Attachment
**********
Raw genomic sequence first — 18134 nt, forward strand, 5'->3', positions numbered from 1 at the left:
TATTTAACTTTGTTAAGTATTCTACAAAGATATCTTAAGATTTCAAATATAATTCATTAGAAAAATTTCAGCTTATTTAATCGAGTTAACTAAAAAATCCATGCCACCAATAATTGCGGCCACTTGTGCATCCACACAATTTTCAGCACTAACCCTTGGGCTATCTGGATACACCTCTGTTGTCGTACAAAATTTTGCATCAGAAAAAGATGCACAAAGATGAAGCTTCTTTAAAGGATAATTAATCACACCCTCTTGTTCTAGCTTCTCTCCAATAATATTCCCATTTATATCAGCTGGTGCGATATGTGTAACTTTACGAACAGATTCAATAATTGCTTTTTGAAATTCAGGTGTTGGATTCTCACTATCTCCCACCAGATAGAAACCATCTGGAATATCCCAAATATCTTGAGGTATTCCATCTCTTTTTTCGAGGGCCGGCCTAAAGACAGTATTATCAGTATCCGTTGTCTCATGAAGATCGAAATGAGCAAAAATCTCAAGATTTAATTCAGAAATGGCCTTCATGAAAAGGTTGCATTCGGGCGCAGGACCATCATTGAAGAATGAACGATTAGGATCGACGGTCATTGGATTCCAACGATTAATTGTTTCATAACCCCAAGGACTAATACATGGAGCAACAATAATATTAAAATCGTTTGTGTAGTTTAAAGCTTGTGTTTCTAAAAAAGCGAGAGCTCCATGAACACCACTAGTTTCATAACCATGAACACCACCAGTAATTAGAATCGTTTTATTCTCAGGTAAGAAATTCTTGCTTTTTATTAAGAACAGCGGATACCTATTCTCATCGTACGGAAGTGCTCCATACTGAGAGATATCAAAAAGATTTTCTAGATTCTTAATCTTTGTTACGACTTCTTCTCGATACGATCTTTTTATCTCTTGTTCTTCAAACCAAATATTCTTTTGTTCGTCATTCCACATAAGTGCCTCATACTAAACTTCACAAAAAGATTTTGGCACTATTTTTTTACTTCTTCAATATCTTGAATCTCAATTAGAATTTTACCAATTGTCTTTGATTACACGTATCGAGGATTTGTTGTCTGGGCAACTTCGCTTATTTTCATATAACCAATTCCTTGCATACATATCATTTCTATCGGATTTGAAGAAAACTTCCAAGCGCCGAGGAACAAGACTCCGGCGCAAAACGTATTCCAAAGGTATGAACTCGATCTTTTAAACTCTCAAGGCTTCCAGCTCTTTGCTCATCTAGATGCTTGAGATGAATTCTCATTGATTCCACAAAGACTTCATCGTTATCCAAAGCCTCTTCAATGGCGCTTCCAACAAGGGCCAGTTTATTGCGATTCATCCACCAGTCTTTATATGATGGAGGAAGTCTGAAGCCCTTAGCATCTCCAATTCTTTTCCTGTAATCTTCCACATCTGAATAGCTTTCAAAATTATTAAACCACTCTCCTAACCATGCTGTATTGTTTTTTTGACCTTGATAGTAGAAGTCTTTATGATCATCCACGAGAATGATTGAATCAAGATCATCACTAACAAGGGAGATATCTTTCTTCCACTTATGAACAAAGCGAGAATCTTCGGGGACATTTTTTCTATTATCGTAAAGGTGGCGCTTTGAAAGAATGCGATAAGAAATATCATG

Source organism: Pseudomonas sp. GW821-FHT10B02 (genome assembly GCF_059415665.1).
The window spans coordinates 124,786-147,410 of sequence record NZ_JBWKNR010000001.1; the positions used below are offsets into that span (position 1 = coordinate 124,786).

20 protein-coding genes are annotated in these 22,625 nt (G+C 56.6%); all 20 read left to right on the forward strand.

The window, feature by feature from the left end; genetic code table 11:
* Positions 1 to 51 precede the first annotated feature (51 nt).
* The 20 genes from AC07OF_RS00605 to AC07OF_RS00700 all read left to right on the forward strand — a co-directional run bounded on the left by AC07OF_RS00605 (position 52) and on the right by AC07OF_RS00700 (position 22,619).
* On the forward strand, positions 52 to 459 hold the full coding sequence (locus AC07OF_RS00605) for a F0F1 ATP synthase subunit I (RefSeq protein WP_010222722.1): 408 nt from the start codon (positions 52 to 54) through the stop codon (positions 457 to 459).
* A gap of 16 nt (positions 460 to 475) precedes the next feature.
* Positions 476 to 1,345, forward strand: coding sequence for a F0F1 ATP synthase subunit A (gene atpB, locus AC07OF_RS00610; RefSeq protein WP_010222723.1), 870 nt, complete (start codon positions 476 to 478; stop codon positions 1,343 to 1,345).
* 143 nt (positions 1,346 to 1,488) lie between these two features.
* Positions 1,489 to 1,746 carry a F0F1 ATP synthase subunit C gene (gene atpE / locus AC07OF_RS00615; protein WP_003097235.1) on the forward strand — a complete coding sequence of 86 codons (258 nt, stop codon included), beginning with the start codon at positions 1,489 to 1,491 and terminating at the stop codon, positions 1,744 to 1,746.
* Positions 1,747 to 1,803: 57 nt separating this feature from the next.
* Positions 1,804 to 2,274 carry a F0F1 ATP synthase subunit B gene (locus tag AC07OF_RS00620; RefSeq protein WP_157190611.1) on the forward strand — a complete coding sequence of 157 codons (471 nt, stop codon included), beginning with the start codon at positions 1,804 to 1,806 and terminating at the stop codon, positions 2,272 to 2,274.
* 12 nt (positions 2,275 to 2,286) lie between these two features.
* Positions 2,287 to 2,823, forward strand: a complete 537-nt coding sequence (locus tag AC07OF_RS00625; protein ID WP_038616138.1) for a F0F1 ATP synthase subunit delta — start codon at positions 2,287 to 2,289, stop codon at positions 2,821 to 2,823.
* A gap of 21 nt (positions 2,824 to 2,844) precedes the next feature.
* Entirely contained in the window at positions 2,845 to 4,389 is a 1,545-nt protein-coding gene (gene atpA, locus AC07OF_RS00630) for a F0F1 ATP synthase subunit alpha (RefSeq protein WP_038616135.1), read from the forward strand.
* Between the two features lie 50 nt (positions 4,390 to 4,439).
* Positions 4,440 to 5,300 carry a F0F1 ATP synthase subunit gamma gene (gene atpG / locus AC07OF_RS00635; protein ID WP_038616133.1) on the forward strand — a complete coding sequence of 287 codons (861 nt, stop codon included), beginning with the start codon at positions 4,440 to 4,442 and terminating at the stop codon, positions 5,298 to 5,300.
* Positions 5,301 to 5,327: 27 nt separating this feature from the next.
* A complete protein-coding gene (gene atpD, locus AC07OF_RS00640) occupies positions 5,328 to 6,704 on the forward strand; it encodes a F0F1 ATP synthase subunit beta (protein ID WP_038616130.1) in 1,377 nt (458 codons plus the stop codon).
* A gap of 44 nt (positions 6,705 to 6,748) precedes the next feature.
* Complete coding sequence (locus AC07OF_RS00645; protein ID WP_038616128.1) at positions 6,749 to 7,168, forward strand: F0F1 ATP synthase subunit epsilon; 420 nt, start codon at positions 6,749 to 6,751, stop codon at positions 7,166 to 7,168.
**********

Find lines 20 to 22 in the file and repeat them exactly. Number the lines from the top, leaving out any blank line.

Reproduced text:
* Between the two features lie 50 nt (positions 4,390 to 4,439).
* Positions 4,440 to 5,300 carry a F0F1 ATP synthase subunit gamma gene (gene atpG / locus AC07OF_RS00635; protein ID WP_038616133.1) on the forward strand — a complete coding sequence of 287 codons (861 nt, stop codon included), beginning with the start codon at positions 4,440 to 4,442 and terminating at the stop codon, positions 5,298 to 5,300.
* Positions 5,301 to 5,327: 27 nt separating this feature from the next.